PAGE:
A blitz against polluting companies across the country began yesterday in a bid to curb worsening environmental problems.
It is the third year that six ministries, including the State Environmental Protection Administration (SEPA), the National Development and Reform Commission and the Ministry of Supervision, have jointly carried out such a program.
Targets of this year’s campaign, which will last through November, include companies responsible for contaminating rivers and drinking water sources, solid waste and sewage treatment plant problems, and environmental impact assessment laws.
Small enterprises that use outdated filtering or clean-up techniques or whose policies do not accord with environmental laws and regulations will be shut down.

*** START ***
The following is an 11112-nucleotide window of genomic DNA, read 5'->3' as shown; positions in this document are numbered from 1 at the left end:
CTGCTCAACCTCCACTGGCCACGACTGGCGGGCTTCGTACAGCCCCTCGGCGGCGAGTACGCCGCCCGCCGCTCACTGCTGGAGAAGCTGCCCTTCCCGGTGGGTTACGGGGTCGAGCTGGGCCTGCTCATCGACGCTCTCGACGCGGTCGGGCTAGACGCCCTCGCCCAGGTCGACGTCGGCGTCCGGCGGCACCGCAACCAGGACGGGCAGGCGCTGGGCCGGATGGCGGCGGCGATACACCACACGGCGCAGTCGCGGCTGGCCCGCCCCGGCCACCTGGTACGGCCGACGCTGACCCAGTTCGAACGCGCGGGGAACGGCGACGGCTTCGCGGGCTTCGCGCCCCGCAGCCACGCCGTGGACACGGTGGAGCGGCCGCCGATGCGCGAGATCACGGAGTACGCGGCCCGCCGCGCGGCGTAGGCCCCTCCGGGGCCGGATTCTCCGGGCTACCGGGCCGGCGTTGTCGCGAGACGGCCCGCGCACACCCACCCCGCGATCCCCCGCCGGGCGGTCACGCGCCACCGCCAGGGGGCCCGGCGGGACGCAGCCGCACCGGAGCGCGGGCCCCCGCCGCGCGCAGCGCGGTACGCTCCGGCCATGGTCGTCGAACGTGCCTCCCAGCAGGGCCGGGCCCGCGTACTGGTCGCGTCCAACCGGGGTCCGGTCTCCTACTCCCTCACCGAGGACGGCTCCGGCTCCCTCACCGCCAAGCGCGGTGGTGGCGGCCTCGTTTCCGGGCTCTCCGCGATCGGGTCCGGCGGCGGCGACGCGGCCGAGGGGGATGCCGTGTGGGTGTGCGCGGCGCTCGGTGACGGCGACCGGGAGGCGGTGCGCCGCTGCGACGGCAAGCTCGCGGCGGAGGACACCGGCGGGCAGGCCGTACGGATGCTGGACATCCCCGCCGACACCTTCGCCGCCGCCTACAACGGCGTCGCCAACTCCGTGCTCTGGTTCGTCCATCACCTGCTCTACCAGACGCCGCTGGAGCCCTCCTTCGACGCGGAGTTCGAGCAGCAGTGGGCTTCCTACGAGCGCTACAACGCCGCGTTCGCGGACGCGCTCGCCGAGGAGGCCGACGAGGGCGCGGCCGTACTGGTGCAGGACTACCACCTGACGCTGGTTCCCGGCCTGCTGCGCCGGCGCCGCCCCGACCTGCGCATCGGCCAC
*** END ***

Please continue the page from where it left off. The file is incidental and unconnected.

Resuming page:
During the national campaign, methods of making profits while protecting the environment will be promoted.
Despite efforts made in previous years, including closing down polluting plants, the situation in the country is still serious, said SEPA Vice Minister Wang Jirong.
In recent years, complaints by the general public about environmental problems have been increasing by 20 percent annually. The number of telephone complaints jumped by 330,000 last year.
In the June-September crackdowns on polluting enterprises last year, more than 7,300 enterprises across the country were shut down and more than 2,000 were ordered to suspend production while upgrading pollution control equipment.
More than 1,000 others were given deadlines to upgrade treatment of discharge waste in order to meet national standards.
Many local governments try to protect polluting enterprises to pump up development, and often do not punish such enterprises severely when they break the law.
“There is a saying among such enterprises: the cost of abiding by the law is higher than violating it,” said an official with the SEPA Environment Supervision Department.
(China Daily April 21, 2004)